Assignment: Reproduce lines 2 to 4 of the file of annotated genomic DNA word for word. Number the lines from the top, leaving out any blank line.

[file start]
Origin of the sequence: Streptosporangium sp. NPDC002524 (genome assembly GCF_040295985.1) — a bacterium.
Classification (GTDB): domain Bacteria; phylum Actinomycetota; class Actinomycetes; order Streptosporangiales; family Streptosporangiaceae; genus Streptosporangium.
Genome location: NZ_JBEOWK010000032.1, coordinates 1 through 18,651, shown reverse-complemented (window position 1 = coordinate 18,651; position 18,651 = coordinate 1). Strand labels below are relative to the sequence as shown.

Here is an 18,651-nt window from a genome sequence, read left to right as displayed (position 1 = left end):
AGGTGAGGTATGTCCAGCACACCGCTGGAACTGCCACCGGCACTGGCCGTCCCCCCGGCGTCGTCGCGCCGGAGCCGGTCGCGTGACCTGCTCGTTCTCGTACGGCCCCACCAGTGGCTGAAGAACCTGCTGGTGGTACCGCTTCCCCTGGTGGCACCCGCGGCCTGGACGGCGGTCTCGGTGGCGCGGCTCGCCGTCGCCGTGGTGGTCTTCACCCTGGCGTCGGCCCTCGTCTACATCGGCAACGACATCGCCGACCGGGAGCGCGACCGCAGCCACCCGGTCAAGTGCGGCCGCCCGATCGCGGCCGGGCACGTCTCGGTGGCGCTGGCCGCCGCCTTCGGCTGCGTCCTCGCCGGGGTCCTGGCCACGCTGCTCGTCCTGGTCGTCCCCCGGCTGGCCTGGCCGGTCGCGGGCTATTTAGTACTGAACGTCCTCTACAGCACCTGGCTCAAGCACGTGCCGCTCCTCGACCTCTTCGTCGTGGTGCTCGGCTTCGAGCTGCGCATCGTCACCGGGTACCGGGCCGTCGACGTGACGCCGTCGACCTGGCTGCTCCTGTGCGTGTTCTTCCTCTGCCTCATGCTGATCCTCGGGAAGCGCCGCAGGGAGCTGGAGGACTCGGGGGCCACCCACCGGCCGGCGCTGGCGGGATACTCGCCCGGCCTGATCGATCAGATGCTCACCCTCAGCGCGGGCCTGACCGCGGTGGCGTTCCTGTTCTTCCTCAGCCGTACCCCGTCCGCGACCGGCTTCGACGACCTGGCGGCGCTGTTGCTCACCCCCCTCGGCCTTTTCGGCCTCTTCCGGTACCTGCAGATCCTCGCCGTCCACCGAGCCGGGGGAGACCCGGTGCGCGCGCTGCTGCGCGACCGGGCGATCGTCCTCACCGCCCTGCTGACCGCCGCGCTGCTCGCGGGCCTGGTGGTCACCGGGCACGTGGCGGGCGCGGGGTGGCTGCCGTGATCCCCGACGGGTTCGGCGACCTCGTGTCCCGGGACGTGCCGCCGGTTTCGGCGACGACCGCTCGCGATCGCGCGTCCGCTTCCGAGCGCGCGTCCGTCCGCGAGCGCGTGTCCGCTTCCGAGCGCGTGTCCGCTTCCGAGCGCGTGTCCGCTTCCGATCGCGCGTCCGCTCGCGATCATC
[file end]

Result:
Classification (GTDB): domain Bacteria; phylum Actinomycetota; class Actinomycetes; order Streptosporangiales; family Streptosporangiaceae; genus Streptosporangium.
Genome location: NZ_JBEOWK010000032.1, coordinates 1 through 18,651, shown reverse-complemented (window position 1 = coordinate 18,651; position 18,651 = coordinate 1). Strand labels below are relative to the sequence as shown.

Here is an 18,651-nt window from a genome sequence, read left to right as displayed (position 1 = left end):